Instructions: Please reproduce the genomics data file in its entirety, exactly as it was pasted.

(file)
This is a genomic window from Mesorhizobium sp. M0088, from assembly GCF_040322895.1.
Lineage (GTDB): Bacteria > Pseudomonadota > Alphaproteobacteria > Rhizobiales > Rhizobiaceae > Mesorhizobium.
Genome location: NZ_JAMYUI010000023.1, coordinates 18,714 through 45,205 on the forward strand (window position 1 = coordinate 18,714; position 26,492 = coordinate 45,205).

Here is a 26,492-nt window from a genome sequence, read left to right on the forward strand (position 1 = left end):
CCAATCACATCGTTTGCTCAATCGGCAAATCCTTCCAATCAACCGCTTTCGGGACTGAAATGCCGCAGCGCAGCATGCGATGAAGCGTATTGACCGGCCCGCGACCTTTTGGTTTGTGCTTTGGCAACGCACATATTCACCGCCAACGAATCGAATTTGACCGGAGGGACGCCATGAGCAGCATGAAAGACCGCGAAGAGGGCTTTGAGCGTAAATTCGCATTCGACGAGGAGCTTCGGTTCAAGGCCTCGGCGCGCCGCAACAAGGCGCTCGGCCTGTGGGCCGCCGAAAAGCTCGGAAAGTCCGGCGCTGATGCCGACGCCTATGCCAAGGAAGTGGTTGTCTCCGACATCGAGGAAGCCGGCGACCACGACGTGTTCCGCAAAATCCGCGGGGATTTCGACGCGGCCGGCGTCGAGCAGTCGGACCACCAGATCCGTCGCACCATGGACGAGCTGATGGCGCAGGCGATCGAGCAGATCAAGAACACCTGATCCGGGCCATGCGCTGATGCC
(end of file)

This is a genomic window from Mesorhizobium sp. M0088, from assembly GCF_040322895.1.
Lineage (GTDB): Bacteria > Pseudomonadota > Alphaproteobacteria > Rhizobiales > Rhizobiaceae > Mesorhizobium.
Genome location: NZ_JAMYUI010000023.1, coordinates 18,714 through 45,205 on the forward strand (window position 1 = coordinate 18,714; position 26,492 = coordinate 45,205).

Here is a 26,492-nt window from a genome sequence, read left to right on the forward strand (position 1 = left end):
CCAATCACATCGTTTGCTCAATCGGCAAATCCTTCCAATCAACCGCTTTCGGGACTGAAATGCCGCAGCGCAGCATGCGATGAAGCGTATTGACCGGCCCGCGACCTTTTGGTTTGTGCTTTGGCAACGCACATATTCACCGCCAACGAATCGAATTTGACCGGAGGGACGCCATGAGCAGCATGAAAGACCGCGAAGAGGGCTTTGAGCGTAAATTCGCATTCGACGAGGAGCTTCGGTTCAAGGCCTCGGCGCGCCGCAACAAGGCGCTCGGCCTGTGGGCCGCCGAAAAGCTCGGAAAGTCCGGCGCTGATGCCGACGCCTATGCCAAGGAAGTGGTTGTCTCCGACATCGAGGAAGCCGGCGACCACGACGTGTTCCGCAAAATCCGCGGGGATTTCGACGCGGCCGGCGTCGAGCAGTCGGACCACCAGATCCGTCGCACCATGGACGAGCTGATGGCGCAGGCGATCGAGCAGATCAAGAACACCTGATCCGGGCCATGCGCTGATGCC